Thursday, September 16, 2010

Duplicity, Real Love, and the Pure Gospel

I've often said, as I ply my trade, using examples from movies to illustrate the themes of law and gospel, that it's a lot easier to find examples of law in movies than it is to find examples of the gospel. The reason is simple: humans just don't love one another the way God loves us. That kind of the love (the unconditional kind) is simply beyond us, and wouldn't ring true if two characters in a movie behaved toward each other in that way.

But I may have found an example. The below clip, from the Tony Gilroy (Michael Clayton) -scripted and -directed Duplicity, has two characters speaking to each other in the language of love. The REAL language of love. Watch:

Now, don't worry about all that junk about the formula, that's just this particular film's macguffin. (For the wannabe cinephiles out there, "macguffin" is a term coined by Alfred Hitchcock to describe the object that everyone's after, the thing that sets the story in motion, but the nature of which ultimately doesn't really matter at all. Think the Maltese Falcon in The Maltese Falcon. Does the fact that it's (69-year-old SPOILER ALERT) made of tar make the movie any less exciting?) Do you feel the power of the scene?

These are two people, in a relationship, who haven't been able to trust each other since the day they met. They've just stolen a formula, worth billions, and are both pretty sure that the other is going to try to get all the money for themselves. In a situation like this, love cannot exist. But then, Julia Roberts begins to play the God role. "I know who you are. And I love you anyway." What a statement! These two sentences, when placed one after the other, have insurmountable power. Clive Owen is powerless before them. But more importantly, he is transformed by them. His distrust becomes trust. Not knowing what Roberts has, he offers the formula. And, in this wonderful scene, he tells us his reasoning. "I look at you...I can't stop looking at you...and I think, 'That woman. She knows me. And she loves me anyway.'"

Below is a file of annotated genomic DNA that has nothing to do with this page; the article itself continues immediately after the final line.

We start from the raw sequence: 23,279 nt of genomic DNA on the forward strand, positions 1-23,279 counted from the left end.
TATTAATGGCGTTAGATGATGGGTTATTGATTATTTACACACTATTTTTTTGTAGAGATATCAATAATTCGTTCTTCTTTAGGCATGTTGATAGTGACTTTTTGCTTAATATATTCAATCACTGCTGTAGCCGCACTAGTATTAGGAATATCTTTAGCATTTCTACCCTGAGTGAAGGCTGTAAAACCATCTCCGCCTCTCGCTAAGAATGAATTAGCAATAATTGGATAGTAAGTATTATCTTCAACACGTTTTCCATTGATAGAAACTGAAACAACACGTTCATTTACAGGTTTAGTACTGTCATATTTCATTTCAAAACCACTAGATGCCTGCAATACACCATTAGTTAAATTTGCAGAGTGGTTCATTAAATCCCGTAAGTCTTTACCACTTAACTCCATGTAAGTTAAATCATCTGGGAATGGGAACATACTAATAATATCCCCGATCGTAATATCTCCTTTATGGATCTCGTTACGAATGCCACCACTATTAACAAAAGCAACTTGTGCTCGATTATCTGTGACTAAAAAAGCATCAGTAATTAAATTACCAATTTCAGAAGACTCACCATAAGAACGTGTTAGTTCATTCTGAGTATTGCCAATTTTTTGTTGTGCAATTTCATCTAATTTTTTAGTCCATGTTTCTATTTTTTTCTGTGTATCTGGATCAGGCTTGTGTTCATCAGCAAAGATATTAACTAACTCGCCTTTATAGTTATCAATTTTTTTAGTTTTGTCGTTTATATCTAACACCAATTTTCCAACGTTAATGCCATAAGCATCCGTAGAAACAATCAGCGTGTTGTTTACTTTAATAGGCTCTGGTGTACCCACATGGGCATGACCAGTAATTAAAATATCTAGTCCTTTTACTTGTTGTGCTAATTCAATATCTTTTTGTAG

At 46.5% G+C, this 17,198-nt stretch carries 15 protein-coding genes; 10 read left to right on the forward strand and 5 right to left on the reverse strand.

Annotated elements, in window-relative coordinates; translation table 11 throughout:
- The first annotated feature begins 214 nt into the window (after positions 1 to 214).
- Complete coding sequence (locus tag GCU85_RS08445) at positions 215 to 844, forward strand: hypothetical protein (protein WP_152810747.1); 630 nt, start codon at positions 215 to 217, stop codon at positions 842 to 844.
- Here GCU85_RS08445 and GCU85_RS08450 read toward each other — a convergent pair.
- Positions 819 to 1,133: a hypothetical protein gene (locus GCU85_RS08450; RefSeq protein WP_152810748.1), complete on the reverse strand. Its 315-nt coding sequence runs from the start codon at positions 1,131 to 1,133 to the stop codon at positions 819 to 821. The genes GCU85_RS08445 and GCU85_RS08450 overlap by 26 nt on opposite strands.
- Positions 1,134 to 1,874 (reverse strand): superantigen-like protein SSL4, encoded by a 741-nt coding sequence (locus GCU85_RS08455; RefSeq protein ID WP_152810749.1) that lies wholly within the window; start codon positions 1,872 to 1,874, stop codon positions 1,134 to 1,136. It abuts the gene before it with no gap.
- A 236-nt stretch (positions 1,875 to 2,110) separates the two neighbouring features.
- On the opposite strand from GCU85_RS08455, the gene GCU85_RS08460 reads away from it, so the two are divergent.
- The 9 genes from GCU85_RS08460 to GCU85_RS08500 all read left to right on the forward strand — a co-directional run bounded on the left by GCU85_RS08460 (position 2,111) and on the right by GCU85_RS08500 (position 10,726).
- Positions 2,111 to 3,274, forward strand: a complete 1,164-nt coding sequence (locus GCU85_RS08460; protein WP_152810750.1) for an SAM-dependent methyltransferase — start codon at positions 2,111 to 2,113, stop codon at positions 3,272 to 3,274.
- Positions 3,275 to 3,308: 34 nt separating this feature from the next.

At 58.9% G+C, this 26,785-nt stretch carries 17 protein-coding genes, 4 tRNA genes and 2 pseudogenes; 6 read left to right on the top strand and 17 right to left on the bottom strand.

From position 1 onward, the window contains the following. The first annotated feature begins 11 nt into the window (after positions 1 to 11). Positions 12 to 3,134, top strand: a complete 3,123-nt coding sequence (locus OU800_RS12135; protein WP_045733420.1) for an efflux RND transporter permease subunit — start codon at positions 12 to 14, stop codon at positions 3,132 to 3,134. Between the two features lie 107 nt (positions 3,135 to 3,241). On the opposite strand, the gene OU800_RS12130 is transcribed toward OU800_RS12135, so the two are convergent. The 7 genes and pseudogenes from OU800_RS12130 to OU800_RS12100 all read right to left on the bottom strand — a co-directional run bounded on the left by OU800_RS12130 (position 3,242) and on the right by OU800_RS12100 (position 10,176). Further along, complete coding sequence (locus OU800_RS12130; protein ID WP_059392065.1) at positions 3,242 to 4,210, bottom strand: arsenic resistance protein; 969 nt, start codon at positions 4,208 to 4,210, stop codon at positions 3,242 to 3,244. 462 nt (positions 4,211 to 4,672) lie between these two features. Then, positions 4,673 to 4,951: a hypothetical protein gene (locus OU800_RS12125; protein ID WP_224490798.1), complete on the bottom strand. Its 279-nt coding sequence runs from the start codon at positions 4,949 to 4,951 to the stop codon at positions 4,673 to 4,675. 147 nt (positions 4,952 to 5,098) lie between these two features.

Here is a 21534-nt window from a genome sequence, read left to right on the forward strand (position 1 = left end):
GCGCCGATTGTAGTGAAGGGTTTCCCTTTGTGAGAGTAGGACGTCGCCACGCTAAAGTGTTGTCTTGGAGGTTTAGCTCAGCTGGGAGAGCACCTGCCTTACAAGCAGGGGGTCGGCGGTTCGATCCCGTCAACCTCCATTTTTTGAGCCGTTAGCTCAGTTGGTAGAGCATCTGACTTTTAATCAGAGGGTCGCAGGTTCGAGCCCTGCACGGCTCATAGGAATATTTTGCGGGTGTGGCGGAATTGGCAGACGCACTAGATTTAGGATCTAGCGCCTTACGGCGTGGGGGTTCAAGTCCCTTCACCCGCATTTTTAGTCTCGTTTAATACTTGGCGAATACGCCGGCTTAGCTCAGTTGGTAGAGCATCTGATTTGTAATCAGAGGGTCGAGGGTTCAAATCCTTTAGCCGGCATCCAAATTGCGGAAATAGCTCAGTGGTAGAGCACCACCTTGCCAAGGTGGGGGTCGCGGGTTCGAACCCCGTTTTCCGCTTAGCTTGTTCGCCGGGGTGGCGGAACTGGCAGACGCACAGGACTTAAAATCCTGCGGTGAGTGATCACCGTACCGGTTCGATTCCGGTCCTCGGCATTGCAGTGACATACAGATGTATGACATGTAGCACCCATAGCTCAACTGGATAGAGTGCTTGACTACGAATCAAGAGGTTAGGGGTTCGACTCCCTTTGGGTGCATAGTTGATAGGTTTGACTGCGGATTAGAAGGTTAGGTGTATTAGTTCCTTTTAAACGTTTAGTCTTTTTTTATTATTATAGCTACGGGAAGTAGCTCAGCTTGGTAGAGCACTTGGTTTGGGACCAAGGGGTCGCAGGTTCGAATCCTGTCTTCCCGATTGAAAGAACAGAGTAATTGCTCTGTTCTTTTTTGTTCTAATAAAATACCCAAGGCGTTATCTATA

This is the best non-cheesy illustration of the kind of love God has for us and its effect on us that I've ever seen. And believe me, I know that "loves me anyway" needs a serious theological fleshing-out, but the power of the statement cannot be ignored. God knows us, in all our conniving, self-centered, and jealousy-laden splendor, and loves us anyway. And this love is a creative love, creating trust where there was distrust, care for others where there was self-centeredness, and love where there was jealousy.

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